It was only a few days into the course that a mob stormed the United States Capitol, seeking to put a stop to the full and fair election that was to bring Joe Biden and Kamala Harris to the White House. Smack in the middle of our class, a group of largely White people took up arms against our country’s Congressional leadership in an effort to stop the certification of the election of the first African-American and Asian-American woman to one of the highest federal offices. While this insurrection mattered to everyone, it had special meaning in the context of our course.

We threw out the carefully planned syllabus for a few days to talk about what the insurrection meant to us–as people devoted to the study and practice of law and as human beings. These terrifying events, unfolding in front of us, held out the chance to talk about race, power, injustice, and social class among many other things. It was a time of high emotion, disproportionately felt by some members of our class and our society.

More specific to our course, these unsettling events in early January also afforded us the chance to talk in real-time about the decisions policy makers and company owners had to make. For starters: should Twitter take down the Tweets of the then-president that urged on these insurrectionists and ban him, while still in office, from further communications to his millions of followers on the platform? People who are in charge of Twitter, Facebook, and other social media sites had to decide whether to exercise their unprecedented power. Through this Harvard Law School class, we had the chance to debate this very choice–just as it was happening. We heard from a guest to the course, Peter Currie, who served until recently as the lead independent director of Twitter about the nature of this decision facing Jack Dorsey and Mark Zuckerberg and their colleagues.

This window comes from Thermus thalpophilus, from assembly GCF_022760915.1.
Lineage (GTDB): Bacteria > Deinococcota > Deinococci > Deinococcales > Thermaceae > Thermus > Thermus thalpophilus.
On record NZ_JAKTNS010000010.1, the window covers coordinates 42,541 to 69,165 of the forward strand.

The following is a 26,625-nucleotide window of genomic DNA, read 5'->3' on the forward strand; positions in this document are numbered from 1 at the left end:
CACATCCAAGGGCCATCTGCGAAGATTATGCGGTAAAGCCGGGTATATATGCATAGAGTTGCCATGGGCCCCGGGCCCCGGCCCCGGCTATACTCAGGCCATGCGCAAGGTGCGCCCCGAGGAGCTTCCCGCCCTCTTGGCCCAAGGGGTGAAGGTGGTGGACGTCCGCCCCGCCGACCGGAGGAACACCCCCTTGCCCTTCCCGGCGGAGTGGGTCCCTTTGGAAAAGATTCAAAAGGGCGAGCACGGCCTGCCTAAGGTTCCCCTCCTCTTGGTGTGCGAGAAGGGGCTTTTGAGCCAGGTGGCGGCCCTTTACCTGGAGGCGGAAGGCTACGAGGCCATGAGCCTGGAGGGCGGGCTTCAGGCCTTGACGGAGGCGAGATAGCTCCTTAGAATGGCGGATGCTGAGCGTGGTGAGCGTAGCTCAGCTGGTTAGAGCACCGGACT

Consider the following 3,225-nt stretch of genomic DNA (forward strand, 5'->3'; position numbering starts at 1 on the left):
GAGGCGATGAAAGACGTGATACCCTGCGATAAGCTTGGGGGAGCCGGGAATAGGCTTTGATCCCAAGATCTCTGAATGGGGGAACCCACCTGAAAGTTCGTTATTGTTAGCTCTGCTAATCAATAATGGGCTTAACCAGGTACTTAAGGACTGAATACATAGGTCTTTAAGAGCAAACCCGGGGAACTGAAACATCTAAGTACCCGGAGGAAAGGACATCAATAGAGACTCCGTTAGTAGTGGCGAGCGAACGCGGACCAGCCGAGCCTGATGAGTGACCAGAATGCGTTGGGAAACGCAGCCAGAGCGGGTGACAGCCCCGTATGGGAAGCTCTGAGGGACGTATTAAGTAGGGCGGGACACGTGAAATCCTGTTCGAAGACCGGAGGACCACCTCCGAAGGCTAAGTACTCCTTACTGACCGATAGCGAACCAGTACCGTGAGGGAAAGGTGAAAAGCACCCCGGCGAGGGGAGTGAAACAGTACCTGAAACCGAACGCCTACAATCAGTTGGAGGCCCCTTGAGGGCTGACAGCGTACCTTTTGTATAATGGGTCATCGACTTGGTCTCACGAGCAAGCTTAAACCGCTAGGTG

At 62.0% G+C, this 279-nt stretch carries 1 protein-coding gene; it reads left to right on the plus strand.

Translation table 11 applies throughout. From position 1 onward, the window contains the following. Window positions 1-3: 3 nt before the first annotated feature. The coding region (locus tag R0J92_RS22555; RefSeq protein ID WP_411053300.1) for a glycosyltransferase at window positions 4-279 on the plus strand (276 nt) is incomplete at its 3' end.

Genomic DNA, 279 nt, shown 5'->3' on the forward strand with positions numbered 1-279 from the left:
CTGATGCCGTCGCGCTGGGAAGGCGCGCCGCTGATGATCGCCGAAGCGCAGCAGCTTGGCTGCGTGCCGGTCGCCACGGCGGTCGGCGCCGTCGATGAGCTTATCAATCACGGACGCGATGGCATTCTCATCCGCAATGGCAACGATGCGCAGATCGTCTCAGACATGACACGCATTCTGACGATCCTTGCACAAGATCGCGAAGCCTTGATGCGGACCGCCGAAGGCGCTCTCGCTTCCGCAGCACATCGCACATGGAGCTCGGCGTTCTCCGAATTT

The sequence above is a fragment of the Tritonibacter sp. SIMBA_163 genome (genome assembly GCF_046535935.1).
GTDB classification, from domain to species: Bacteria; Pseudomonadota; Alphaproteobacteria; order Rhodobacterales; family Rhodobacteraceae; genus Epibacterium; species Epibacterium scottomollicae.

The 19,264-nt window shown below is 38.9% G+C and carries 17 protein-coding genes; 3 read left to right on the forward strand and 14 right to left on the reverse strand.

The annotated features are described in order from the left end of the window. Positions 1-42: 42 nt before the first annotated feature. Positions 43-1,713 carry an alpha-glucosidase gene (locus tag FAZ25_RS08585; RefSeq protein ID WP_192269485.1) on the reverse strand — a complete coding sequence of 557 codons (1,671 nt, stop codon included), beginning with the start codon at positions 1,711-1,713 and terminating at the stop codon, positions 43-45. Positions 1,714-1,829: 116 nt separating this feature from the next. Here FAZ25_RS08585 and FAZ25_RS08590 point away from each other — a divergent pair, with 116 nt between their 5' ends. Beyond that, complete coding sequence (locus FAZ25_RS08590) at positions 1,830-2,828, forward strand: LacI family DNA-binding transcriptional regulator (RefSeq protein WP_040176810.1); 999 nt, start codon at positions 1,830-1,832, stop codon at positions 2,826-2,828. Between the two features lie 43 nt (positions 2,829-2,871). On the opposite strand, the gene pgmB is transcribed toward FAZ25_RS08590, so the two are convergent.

We studied the lack of access to broadband while school had moved to Zoom–just as our students’ Harvard Law School experience had gone entirely online for this January term. We discussed what it meant for 1 in 5 students in Chicago not to have access to broadband and sufficient computing equipment to participate in school once it had gone all virtual early in the pandemic. We debated the merits of universal broadband access and other means of closing the gaps in access to our digital network in an era in which health information, access to justice, and access to an education hangs in the balance. We had a chance to debate these topics alongside Nicol Turner-Lee of the Brookings Institution, who has made the case for universal broadband access for decades, and with Sal Khan, who aspires to make a world-class education available for free to everyone, anywhere. As an aside, the Klinskys, too, are helping make a high-quality, low-cost college-level education possible using the Internet through one of their other philanthropic efforts.

We had the chance to debate the question with which I started–whether the Internet should be subject to greater regulation than it has been for over twenty years. In the midst of this “Great Deplatforming”–as in fact the social networks did ban the former president–we took up the big picture question of whether the United States-led cyberlibertarian regime is in fact the right one in 2021. We heard our guest Jameel Jaffer, Harvard Law School graduate and director of the Knight Institute, describe the complex interplay between the protections of the First Amendment and the rights of the private platforms to decide who can publish what online. And we heard from Spencer Overton, Harvard Law School graduate and director of the Joint Center, about what technology policy has to do with voting rights for people of color and others from marginalized communities.